Now about the eating……Santorini has some spectacular indigenous tastes such as their tiny tomatoes that are flavoured by the volcanic soil they grow in, and wild capers that they are famous for. Wild herbs can be found growing all over the island. Other indigenous tastes are their white eggplant and sweet, sweet, sweet watermelon. With of course the delicious fresh swordfish, calamari, shellfish and goats cheeses. Lets begin with breakfast. I ate fluffy and slightly tangy sheeps milk yoghurt with walnuts soaked in local honey flavoured with Thyme. It truly is food for the gods. That’s when i didn’t start with an omlette from Flora’s, our favourite cafe. The chickens are local and the eggs are almost orange. She makes them with ham, tomatoe, cheese and lots of olive oil and salt. Heavenly! Tomatoe balls are also a big favorite of mine and a speciality of the island made with Santorini tomatoes. Chopped tomato, capsicum (pepper), oinion and mint rolled in a batter and deep fried to look like meatballs. Of course there are home made dips of yoghurt (tzatsiki), fish roe (taramasalata), fava beans and white eggplant (indigenous to Santorini) and oven stewed lamb in lemon that makes you cry.
One place we always go for dinner is the old port in Oia which you do need a car for unless you want to descend the cliffs via the stairs. It is quite doable if you don’t mind the fact that there are a zillion of them and that you have to walk all the way back up them. Donkeys can also take you back up however i do not reccomend it. They try and ram your legs into the wall everytime you take a corner, half jump and half run, which is not a comfortable way to ascend stairs, and are whipped continuously by an old Greek guy who looks like he was bitten by a vampire two centuries ago and has stayed that way ever since.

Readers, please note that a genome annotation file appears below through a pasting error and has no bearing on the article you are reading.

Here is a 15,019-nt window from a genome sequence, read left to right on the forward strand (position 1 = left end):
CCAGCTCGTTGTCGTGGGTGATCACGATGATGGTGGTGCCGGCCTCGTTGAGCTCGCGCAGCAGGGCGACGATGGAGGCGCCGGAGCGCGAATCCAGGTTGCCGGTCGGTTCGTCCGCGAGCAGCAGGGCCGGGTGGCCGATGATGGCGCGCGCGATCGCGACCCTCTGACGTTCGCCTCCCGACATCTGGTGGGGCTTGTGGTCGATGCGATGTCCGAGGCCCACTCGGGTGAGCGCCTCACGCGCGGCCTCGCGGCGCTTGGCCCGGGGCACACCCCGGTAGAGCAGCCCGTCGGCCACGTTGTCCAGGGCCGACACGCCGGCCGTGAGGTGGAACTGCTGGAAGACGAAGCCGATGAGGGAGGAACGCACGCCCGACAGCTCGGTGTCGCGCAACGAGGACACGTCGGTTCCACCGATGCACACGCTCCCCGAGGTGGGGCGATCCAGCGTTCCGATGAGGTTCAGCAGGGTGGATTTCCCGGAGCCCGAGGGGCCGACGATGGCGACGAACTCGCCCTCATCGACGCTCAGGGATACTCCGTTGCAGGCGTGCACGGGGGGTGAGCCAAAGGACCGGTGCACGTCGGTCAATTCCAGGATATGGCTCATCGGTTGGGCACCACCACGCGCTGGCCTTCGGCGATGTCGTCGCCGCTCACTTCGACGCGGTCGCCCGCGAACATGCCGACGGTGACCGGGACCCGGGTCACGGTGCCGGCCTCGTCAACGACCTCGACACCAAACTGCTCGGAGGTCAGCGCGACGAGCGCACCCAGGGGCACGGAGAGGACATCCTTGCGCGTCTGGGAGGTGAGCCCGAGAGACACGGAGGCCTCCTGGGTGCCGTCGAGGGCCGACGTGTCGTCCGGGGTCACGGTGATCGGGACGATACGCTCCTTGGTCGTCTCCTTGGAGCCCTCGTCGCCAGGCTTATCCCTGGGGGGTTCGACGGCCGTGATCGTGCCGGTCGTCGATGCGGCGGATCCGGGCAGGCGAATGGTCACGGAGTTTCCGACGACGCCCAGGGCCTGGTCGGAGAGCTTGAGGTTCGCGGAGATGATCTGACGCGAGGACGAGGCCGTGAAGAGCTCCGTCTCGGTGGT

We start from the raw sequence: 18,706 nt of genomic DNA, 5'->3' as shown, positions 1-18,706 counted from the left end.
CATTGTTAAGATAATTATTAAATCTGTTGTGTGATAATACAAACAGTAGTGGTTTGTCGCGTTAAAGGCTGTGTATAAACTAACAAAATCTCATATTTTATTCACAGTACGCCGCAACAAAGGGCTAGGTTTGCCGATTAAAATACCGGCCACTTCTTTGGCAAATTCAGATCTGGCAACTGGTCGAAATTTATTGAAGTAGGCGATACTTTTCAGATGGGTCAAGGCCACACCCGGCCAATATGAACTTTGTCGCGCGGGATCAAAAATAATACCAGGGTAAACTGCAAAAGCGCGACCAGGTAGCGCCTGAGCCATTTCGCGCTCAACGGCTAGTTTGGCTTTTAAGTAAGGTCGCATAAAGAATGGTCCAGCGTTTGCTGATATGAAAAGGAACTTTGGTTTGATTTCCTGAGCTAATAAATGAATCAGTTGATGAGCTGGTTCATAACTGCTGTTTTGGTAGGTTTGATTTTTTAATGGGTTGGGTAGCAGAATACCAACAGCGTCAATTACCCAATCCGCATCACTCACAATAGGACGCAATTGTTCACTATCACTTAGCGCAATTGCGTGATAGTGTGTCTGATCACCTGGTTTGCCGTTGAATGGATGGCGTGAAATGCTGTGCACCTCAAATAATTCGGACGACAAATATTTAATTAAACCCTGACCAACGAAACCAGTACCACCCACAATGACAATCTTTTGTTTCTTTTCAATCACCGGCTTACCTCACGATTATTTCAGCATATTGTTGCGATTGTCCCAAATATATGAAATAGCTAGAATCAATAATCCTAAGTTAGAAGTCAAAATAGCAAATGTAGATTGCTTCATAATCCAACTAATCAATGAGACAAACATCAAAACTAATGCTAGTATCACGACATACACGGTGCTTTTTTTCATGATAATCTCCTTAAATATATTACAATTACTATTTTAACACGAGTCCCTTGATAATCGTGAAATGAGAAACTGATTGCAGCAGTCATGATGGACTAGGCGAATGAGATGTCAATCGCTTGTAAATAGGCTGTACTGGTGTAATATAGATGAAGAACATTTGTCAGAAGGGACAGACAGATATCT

The bad thing about having gone to the same place every year for ten years is how much you notice you have aged. When we first went to Santorini my husband and I did the steps every day, twice a day. We couldn’t afford a car and we were young enough not to notice the steps. Then we got rich enough to be able to hire a motorbike to get around on. Rich enough to be able to buy nice dinners. You can easily see how in ten years the exact proportion of calories to income is related. More food, less stairs. For a few years we had the discussion about whether we would get a car or a motorbike this year, cars costing more. Now we don’t even raise the subject, and i look at the stairs from on top of the cliffs and wonder whether i ever really was that girl. Nowadays my husband has to push me up the twelve stairs there are from our cave house to the street.